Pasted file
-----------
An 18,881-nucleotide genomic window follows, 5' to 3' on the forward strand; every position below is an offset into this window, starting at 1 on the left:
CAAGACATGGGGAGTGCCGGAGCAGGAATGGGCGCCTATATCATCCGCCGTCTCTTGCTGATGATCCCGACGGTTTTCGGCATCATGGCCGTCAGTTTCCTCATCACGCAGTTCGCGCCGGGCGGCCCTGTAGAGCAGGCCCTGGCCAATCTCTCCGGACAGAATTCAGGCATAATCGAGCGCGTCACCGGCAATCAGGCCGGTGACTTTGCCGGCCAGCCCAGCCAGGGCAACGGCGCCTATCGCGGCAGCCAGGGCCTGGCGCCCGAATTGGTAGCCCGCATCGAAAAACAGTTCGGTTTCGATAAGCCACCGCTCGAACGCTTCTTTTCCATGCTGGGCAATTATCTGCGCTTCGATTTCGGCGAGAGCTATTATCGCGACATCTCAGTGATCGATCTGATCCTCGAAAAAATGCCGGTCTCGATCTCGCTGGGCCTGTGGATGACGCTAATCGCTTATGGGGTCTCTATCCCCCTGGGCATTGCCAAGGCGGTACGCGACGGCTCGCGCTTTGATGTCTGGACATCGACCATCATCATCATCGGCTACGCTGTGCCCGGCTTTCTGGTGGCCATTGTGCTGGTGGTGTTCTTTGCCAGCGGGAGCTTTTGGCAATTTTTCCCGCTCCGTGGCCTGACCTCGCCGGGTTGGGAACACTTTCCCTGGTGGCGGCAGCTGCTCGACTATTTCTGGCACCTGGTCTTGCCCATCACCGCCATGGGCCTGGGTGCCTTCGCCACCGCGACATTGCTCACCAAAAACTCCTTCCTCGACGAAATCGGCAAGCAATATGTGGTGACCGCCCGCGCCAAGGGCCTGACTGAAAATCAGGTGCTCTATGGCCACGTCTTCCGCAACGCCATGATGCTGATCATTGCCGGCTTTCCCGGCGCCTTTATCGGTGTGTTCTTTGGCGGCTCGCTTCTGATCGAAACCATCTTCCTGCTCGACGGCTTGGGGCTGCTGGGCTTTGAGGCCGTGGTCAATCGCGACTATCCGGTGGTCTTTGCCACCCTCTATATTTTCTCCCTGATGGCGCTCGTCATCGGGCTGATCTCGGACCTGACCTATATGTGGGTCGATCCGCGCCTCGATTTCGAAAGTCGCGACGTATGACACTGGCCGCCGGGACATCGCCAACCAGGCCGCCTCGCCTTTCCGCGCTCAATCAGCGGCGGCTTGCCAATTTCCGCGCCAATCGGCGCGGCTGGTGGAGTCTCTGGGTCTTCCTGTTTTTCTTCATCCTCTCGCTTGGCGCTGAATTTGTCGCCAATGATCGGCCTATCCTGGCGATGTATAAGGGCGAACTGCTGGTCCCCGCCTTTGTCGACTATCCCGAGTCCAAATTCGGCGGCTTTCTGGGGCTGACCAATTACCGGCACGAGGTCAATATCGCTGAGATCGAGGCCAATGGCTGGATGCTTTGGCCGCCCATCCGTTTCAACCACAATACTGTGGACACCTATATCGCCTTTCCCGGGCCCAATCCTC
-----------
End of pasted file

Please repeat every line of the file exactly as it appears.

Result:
An 18,881-nucleotide genomic window follows, 5' to 3' on the forward strand; every position below is an offset into this window, starting at 1 on the left:
CAAGACATGGGGAGTGCCGGAGCAGGAATGGGCGCCTATATCATCCGCCGTCTCTTGCTGATGATCCCGACGGTTTTCGGCATCATGGCCGTCAGTTTCCTCATCACGCAGTTCGCGCCGGGCGGCCCTGTAGAGCAGGCCCTGGCCAATCTCTCCGGACAGAATTCAGGCATAATCGAGCGCGTCACCGGCAATCAGGCCGGTGACTTTGCCGGCCAGCCCAGCCAGGGCAACGGCGCCTATCGCGGCAGCCAGGGCCTGGCGCCCGAATTGGTAGCCCGCATCGAAAAACAGTTCGGTTTCGATAAGCCACCGCTCGAACGCTTCTTTTCCATGCTGGGCAATTATCTGCGCTTCGATTTCGGCGAGAGCTATTATCGCGACATCTCAGTGATCGATCTGATCCTCGAAAAAATGCCGGTCTCGATCTCGCTGGGCCTGTGGATGACGCTAATCGCTTATGGGGTCTCTATCCCCCTGGGCATTGCCAAGGCGGTACGCGACGGCTCGCGCTTTGATGTCTGGACATCGACCATCATCATCATCGGCTACGCTGTGCCCGGCTTTCTGGTGGCCATTGTGCTGGTGGTGTTCTTTGCCAGCGGGAGCTTTTGGCAATTTTTCCCGCTCCGTGGCCTGACCTCGCCGGGTTGGGAACACTTTCCCTGGTGGCGGCAGCTGCTCGACTATTTCTGGCACCTGGTCTTGCCCATCACCGCCATGGGCCTGGGTGCCTTCGCCACCGCGACATTGCTCACCAAAAACTCCTTCCTCGACGAAATCGGCAAGCAATATGTGGTGACCGCCCGCGCCAAGGGCCTGACTGAAAATCAGGTGCTCTATGGCCACGTCTTCCGCAACGCCATGATGCTGATCATTGCCGGCTTTCCCGGCGCCTTTATCGGTGTGTTCTTTGGCGGCTCGCTTCTGATCGAAACCATCTTCCTGCTCGACGGCTTGGGGCTGCTGGGCTTTGAGGCCGTGGTCAATCGCGACTATCCGGTGGTCTTTGCCACCCTCTATATTTTCTCCCTGATGGCGCTCGTCATCGGGCTGATCTCGGACCTGACCTATATGTGGGTCGATCCGCGCCTCGATTTCGAAAGTCGCGACGTATGACACTGGCCGCCGGGACATCGCCAACCAGGCCGCCTCGCCTTTCCGCGCTCAATCAGCGGCGGCTTGCCAATTTCCGCGCCAATCGGCGCGGCTGGTGGAGTCTCTGGGTCTTCCTGTTTTTCTTCATCCTCTCGCTTGGCGCTGAATTTGTCGCCAATGATCGGCCTATCCTGGCGATGTATAAGGGCGAACTGCTGGTCCCCGCCTTTGTCGACTATCCCGAGTCCAAATTCGGCGGCTTTCTGGGGCTGACCAATTACCGGCACGAGGTCAATATCGCTGAGATCGAGGCCAATGGCTGGATGCTTTGGCCGCCCATCCGTTTCAACCACAATACTGTGGACACCTATATCGCCTTTCCCGGGCCCAATCCTC